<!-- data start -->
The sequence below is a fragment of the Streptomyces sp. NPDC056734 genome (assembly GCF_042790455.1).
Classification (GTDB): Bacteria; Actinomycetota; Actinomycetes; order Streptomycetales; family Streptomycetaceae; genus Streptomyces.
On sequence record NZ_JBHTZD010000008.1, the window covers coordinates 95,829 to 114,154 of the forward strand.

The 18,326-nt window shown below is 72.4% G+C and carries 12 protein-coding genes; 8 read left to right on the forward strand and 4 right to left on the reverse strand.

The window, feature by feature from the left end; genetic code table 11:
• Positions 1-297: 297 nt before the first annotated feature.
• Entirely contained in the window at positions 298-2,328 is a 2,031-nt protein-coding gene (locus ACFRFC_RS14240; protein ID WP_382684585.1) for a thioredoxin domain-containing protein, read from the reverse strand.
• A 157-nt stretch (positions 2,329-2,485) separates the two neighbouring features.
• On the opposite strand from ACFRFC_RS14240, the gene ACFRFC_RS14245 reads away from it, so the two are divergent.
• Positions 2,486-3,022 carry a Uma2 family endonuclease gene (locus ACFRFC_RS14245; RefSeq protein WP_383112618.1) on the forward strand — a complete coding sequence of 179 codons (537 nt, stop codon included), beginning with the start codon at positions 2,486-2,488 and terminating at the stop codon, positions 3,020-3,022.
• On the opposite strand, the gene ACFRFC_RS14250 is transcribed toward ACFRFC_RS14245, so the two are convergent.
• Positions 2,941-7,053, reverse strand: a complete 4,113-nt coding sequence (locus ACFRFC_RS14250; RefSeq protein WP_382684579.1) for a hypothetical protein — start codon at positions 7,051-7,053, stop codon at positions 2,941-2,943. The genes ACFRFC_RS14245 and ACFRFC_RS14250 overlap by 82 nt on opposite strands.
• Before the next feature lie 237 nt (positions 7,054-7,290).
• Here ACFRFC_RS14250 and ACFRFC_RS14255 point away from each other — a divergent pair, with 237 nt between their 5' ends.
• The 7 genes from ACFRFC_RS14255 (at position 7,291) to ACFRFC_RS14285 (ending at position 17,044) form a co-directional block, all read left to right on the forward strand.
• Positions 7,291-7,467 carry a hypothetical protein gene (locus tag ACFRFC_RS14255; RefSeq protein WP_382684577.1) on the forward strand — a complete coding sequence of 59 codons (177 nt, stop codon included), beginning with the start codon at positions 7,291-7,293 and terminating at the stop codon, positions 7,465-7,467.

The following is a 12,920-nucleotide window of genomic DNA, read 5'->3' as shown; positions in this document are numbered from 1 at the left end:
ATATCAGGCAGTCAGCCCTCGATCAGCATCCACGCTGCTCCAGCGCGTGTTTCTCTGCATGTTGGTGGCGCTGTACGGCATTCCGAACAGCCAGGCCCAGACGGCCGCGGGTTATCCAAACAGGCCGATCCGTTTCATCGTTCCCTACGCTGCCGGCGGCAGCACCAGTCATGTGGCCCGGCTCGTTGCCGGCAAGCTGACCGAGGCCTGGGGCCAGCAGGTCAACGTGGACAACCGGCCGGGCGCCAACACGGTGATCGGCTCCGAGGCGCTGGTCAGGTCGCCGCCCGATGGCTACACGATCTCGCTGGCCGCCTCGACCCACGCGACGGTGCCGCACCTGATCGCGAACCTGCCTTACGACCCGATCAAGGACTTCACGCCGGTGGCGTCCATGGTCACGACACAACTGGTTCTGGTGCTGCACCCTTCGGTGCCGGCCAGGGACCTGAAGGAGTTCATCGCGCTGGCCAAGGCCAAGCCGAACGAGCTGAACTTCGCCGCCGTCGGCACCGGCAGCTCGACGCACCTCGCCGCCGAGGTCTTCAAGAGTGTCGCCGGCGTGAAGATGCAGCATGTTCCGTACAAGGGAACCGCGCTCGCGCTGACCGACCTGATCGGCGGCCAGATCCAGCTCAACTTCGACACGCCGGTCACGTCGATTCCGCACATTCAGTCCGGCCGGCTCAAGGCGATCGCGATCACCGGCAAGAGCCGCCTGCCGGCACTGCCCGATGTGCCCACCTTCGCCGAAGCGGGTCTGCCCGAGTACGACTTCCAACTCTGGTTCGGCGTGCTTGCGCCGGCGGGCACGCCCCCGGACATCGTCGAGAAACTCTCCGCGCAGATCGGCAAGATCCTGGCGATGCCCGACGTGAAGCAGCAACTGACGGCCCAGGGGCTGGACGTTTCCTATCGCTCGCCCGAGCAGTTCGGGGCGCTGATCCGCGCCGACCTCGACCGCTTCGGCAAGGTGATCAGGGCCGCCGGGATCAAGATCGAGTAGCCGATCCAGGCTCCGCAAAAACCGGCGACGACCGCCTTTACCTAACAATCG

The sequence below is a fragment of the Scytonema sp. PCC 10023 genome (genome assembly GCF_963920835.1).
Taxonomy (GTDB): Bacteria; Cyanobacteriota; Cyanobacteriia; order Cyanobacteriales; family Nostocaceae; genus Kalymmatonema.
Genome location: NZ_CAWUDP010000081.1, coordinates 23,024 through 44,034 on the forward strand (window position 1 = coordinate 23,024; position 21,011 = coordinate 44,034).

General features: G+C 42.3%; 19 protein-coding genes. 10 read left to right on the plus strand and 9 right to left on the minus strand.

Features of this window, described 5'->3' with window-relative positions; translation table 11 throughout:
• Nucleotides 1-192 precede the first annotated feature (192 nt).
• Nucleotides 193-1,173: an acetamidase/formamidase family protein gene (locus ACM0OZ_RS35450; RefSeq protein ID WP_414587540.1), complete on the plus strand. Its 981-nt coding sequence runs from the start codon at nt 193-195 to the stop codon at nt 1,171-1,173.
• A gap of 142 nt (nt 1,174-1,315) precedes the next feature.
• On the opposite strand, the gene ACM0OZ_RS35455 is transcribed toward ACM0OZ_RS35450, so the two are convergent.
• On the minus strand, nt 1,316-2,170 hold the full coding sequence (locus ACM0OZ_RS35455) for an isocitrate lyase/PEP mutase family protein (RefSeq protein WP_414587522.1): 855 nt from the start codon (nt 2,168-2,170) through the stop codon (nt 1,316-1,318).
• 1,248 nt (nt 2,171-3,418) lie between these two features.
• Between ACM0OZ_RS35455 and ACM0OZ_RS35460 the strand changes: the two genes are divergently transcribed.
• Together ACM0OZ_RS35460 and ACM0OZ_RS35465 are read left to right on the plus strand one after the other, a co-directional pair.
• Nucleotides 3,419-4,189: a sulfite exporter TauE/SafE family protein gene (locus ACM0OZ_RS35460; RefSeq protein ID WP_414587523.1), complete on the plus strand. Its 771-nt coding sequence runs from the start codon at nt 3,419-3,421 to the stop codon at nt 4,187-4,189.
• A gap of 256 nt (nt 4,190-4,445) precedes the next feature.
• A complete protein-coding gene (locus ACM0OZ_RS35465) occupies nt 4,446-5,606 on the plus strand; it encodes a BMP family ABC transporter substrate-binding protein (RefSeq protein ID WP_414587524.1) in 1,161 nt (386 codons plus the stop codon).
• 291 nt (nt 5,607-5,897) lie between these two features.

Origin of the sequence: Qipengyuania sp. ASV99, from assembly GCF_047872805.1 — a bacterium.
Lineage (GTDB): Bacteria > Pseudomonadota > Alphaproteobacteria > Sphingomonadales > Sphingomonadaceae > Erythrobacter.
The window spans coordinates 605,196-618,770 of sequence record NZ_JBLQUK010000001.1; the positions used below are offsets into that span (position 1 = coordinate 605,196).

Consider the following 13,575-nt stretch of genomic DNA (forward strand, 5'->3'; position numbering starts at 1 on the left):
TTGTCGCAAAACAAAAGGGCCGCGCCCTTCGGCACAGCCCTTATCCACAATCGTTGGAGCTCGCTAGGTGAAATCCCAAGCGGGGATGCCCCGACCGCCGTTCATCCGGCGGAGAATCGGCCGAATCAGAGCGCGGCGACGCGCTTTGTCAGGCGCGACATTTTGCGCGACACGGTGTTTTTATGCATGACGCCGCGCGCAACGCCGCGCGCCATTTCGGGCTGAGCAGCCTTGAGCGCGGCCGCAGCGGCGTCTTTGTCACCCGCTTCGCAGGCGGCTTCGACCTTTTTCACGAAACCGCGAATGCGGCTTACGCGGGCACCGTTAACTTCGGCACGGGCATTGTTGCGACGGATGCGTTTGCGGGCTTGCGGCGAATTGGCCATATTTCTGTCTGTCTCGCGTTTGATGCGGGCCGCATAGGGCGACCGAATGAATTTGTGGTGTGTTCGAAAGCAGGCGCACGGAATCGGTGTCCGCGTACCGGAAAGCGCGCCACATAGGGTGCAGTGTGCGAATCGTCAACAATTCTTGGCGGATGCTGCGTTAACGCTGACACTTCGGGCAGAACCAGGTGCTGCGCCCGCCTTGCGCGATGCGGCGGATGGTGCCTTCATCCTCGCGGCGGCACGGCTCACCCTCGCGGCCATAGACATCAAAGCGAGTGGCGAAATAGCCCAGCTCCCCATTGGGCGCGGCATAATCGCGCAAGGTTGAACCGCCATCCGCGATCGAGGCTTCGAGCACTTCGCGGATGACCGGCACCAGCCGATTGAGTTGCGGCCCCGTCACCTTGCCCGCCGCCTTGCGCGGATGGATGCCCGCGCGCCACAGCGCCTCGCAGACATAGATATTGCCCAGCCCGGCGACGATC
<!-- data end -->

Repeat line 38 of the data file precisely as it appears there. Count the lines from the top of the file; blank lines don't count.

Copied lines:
The window spans coordinates 605,196-618,770 of sequence record NZ_JBLQUK010000001.1; the positions used below are offsets into that span (position 1 = coordinate 605,196).